Saturday, February 23, 2008

Nutritional Spin

There is a myriad of advice and proclamations having to do with diet and health out there today. Much of it is contradictory. While some doctors are recommending "heart healthy" diets that are low in fat and high in carbohydrates, others are saying that such a diet is a recipe for heart attacks. It's not as if food was just invented last year. How can there be such diametrically opposed views among "experts"?

First of all, when you watch commercials and listen to statements from researchers, listen for the qualifyers. My favorite was from a commercial for a product containing lycopene, the chemical that turns tomatos red. There pitch went something like this "Emerging studies suggest that lycopene may help reduce the risk of some forms of heart disease." I've bolded the qualifyers in case you didn't catch them. What this statement actually tells you in terms of facts is that there does exist a chemical called lycopene and someone is in the process of studying it. As it turns out, when the study emerged, the data showed lycopene to do little more than turn tomatos red.

Other qualifyers that can tip you off to the fact that what your about to hear is completely worthless include: "tied to" "linked" "may play a role in" "some experts believe" and the word "studies" being used without referring to a specific study.

It may surprise you to learn that there is no evidence that overall cholesterol levels have anything to do with heart disease. Cholesterol is in the membrane around the little buggers that transport triglycerides, which largely come from processing carbs. These cholesterol coated carriages come in a variety of shapes and sizes depending on what you eat and how much of it. It's the size and density of these vehicles that determines whether or not they are dangerous. But I digress.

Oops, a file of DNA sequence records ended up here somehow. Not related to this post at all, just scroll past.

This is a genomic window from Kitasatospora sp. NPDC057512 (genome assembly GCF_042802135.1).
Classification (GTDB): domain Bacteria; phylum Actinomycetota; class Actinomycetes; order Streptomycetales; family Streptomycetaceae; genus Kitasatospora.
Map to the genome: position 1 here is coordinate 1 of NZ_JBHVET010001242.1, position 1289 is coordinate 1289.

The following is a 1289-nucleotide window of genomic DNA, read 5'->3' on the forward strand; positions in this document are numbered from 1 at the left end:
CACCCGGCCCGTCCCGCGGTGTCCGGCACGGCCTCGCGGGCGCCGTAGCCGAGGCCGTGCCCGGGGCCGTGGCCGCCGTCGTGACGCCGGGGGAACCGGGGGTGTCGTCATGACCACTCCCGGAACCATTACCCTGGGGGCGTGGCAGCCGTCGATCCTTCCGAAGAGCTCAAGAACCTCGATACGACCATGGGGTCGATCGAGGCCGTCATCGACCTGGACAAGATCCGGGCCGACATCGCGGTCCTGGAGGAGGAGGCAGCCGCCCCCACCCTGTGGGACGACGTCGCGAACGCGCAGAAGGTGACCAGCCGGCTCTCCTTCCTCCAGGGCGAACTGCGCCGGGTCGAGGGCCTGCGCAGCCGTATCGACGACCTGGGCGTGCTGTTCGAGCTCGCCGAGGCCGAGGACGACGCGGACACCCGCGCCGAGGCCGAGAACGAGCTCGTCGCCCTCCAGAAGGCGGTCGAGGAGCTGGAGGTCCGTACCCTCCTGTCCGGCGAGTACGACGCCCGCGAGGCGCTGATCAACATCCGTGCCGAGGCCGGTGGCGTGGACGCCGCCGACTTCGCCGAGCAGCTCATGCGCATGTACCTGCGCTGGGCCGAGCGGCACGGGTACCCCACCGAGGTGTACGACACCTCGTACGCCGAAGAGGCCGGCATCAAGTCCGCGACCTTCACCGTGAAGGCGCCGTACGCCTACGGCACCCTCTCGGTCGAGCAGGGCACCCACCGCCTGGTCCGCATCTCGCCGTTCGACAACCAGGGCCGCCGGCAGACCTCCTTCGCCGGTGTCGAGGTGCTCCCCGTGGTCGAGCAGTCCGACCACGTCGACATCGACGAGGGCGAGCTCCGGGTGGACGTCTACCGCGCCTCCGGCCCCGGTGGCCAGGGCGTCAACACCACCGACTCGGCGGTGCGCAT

The reason for the wide divergence of opinion is elementary, in fact, something you'd expect to find in elementary school: the desire to be accepted. It happens in many sciences unfortunately. A strong personality champions a hypothesis which becomes the generally accepted conclusion. If you want to seem smart among your peers, you now have to demonstrate your understanding and grasp of the now "conventional wisdom". To suggest that it is complete BS is heresy and will not advance your career. Fortunately there are a few brave souls that buck the trend and dare to speak the truth on behalf of the objective evidence. Normally, they are not recognized until after their deaths, if at all. More commonly the scientific community comes around to the truth very gradually and acts as if they worked it out for themselves through decades of hard work and study. In reality they fight change tooth and nail until the truth becomes too overwhelmingly obvious to deny.

I'm not going to proclaim to you what is truth and what is not. I'd just like you to be more aware of the way data is being presented. How many outs did the "expert" leave him or herself? Find objective data. Decide for yourself if it makes sense. If you're eating a diet high in carbs and your overweight, guess what? Fat wasn't the problem. Your not lazy, it's not lack of will power, it's bad information.

Do some research (obviously you have internet access) analyze your own experience, use your head. A bunch of letters after someone's name doesn't make them right, and the lack of them doesn't make you wrong.

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